classification
Title: Typo in Mutable Sequence Types documentation.
Type: resource usage Stage:
Components: Documentation Versions: Python 3.6, Python 3.4, Python 3.5, Python 2.7
process
Status: closed Resolution: not a bug
Dependencies: Superseder:
Assigned To: rhettinger Nosy List: docs@python, eimista, eric.smith, rhettinger, yselivanov
Priority: normal Keywords:

Created on 2015-05-29 10:44 by eimista, last changed 2015-05-31 23:11 by rhettinger. This issue is now closed.

Messages (6)
msg244365 - (view) Author: (eimista) Date: 2015-05-29 10:44
In section (https://docs.python.org/3.5/library/stdtypes.html#mutable-sequence-types) written "s.pop([i])". But this syntax doesn't work.
Maybe the correct notation will be "s.pop(i)"?
msg244369 - (view) Author: Eric V. Smith (eric.smith) * (Python committer) Date: 2015-05-29 11:56
It's trying to say that "i" is optional, as stated in the footnote. I agree it would be better written as "s.pop(i)", since square brackets are otherwise used in that section as indexing operators. But the footnote should stay, explaining what happens if you omit the parameter.
msg244379 - (view) Author: Yury Selivanov (yselivanov) * (Python committer) Date: 2015-05-29 14:06
I think it should be changed to `pop(i=-1)`.
msg244381 - (view) Author: Eric V. Smith (eric.smith) * (Python committer) Date: 2015-05-29 14:42
s.pop(i=-1) doesn't actually work, but I guess it gets the point across.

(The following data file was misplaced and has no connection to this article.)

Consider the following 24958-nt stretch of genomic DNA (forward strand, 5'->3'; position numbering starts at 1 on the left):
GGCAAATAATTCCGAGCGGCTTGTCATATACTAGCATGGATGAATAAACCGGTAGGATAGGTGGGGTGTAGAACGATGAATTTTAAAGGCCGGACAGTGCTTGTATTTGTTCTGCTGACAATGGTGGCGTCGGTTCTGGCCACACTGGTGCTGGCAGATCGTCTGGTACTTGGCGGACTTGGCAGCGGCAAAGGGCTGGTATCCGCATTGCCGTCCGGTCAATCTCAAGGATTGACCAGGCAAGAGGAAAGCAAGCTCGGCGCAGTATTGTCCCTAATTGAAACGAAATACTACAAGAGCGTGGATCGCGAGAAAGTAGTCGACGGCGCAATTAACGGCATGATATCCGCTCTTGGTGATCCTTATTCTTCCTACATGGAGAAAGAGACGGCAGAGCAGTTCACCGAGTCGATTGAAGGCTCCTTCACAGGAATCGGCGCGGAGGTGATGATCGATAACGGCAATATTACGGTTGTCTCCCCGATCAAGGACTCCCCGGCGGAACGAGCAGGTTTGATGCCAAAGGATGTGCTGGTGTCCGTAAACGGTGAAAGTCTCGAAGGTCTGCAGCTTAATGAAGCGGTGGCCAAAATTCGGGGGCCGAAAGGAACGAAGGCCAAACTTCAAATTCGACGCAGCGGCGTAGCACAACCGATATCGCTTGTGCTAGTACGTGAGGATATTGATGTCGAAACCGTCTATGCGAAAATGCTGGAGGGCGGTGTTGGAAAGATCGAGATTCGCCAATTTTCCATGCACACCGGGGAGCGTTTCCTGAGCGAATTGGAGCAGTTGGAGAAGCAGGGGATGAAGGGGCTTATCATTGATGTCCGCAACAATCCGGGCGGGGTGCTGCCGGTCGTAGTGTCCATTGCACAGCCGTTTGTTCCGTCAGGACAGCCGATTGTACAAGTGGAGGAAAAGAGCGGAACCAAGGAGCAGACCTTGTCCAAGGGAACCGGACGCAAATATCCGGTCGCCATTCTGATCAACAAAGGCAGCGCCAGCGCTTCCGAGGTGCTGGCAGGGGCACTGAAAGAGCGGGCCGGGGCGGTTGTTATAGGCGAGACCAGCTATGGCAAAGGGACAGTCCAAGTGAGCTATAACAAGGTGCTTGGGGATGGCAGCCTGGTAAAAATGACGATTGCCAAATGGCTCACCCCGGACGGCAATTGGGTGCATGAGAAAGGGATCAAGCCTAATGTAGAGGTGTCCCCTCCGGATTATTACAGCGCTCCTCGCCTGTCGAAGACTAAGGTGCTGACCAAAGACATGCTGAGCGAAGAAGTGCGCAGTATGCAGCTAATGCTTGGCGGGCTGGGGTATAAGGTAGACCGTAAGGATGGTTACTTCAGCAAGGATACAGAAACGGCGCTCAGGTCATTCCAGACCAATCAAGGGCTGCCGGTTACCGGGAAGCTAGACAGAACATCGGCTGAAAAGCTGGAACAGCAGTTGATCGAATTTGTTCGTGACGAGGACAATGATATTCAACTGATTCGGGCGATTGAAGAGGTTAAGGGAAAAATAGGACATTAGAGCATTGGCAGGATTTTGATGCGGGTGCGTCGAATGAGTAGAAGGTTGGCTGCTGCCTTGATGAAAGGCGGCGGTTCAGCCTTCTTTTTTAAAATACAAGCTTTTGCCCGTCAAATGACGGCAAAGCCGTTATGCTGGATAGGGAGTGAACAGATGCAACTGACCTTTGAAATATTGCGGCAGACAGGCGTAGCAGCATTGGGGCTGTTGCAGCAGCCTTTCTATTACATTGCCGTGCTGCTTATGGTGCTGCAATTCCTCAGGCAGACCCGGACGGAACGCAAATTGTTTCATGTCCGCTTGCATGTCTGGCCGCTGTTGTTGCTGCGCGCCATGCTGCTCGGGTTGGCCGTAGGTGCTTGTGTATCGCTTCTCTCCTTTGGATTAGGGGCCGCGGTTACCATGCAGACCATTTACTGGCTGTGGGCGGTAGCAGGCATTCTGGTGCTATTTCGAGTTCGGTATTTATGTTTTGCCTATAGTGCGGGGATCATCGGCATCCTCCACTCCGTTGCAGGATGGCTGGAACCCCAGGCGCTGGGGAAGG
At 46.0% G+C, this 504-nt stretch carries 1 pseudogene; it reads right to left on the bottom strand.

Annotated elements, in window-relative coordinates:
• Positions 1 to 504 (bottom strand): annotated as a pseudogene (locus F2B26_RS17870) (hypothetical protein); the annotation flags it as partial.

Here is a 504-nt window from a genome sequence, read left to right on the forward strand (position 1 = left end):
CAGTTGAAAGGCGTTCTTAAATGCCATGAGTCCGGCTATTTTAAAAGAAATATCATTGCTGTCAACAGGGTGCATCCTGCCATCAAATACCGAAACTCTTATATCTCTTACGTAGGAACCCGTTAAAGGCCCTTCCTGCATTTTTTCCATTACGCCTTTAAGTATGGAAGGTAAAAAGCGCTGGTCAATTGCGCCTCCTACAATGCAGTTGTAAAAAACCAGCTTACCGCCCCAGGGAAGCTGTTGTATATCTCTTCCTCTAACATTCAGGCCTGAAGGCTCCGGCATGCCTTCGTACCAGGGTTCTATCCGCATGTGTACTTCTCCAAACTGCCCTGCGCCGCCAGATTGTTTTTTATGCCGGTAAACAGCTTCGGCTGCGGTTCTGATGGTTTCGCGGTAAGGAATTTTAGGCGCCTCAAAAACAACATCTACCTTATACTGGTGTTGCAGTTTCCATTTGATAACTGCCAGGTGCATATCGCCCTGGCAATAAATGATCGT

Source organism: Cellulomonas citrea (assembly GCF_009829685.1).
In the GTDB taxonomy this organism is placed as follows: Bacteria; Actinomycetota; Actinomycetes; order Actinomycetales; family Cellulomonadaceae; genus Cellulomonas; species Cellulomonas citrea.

For 2.7 it's even more confusing, since it includes:
s.index(x[, i[, j]])
and
s.sort([cmp[, key[, reverse]]])

I'd suggest not changing the 2.7 docs.
msg244545 - (view) Author: Raymond Hettinger (rhettinger) * (Python committer) Date: 2015-05-31 16:49
There isn't much defense against an overly literal reading of the docs.  Both ``s.pop([i])`` and ``s.pop(i=-1)`` fail (the latter because pop doesn't take key word arguments and the docstring calls it "index".  Also, you would have to define *s* and *i*. 

FWIW, there is already a note to the effect, "The optional argument i defaults to -1, so that by default the last item is removed and returned."

The [optional_arg] notation is used in a number of places in the docs and docstrings.  It is also common with other languages as well and it is used in third-party Python references as well.  Eric's initial suggestion of ``s.pop(i)`` is simply wrong and would make the docs worse.

As a starting point, realize that the docs have worked well for a lot of people for a long time so there should be a reluctance to change them on a single misreading.

The tutorial also includes the same notation, (see https://docs.python.org/3/tutorial/datastructures.html#more-on-lists ) and as far as I can tell, this has never been an issue.

One other thought, the most common way to call pop() is without an argument (usually, if you use an argument, it is a performance bug).  We want to make sure the docs don't suggest otherwise.

Unless there is some strong objection, I recommend leaving the docs as-is.
msg244546 - (view) Author: Eric V. Smith (eric.smith) * (Python committer) Date: 2015-05-31 17:04
I don't feel particularly strongly about it. It's mildly more confusing in the 3.x docs than 2.7 because it's the only use in that section of an optional argument.

I disagree that s.pop(i) is wrong, since it agrees with the "Results" column. But I agree it's not an improvement and we shouldn't encourage it.
History
Date User Action Args
2015-05-31 23:11:35rhettingersetstatus: open -> closed
resolution: not a bug
2015-05-31 17:04:33eric.smithsetmessages: + msg244546
2015-05-31 16:49:53rhettingersetmessages: + msg244545
2015-05-31 15:49:46rhettingersetassignee: docs@python -> rhettinger

nosy: + rhettinger
2015-05-29 14:42:22eric.smithsetmessages: + msg244381
2015-05-29 14:06:05yselivanovsetnosy: + yselivanov
messages: + msg244379
2015-05-29 11:57:46eric.smithsetversions: - Python 3.2, Python 3.3
2015-05-29 11:56:33eric.smithsetnosy: + eric.smith
messages: + msg244369
2015-05-29 10:44:17eimistacreate